Healthcare in Trump’s first yearBMJ 2018; 360 doi: https://doi.org/10.1136/bmj.k173 (Published 16 January 2018) Cite this as: BMJ 2018;360:k173
- Robert Steinbrook, editor at large
- JAMA Internal Medicine, San Francisco, CA, USA
As year one of the Trump era in the United States draws to a close on 20th January, medicine and healthcare remain on a seemingly endless rollercoaster ride. The future of the Affordable Care Act (ACA) and payment reform are uncertain, and women’s access to reproductive healthcare has suffered. There are ongoing concerns about the scientific independence of federal health agencies and budget support for their programmes. Meanwhile, President Trump has proclaimed himself a “very stable genius” on Twitter. Physicians are as baffled as foreign leaders about the meaning of his frequent Twitter posts.1 The policy and political atmospheres are increasingly surreal.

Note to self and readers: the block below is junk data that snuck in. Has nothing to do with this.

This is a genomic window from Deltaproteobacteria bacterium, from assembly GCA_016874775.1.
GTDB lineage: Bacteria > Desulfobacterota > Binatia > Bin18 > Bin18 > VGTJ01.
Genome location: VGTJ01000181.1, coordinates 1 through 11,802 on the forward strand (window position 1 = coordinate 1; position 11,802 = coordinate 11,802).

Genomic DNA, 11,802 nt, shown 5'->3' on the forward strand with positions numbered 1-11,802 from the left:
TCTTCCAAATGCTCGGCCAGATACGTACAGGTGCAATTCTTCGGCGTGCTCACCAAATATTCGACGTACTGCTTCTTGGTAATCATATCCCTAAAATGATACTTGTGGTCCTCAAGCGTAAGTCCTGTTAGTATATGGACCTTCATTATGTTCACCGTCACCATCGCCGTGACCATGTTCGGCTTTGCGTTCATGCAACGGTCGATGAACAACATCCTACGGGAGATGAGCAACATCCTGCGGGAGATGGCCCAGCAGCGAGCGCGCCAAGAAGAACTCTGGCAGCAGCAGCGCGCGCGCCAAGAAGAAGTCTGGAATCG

A secretary of the Department of Health and Human Services (DHHS) has come and gone amid criticism of his use of expensive chartered flights, and the director of the Centers for Disease Control and Prevention (CDC) has faced questions about financial conflicts of interest and her ability to function effectively.2 Alex Azar, the current DHHS nominee, is the former president of the US division of Eli Lilly, where the price of insulin and other company drugs substantially increased …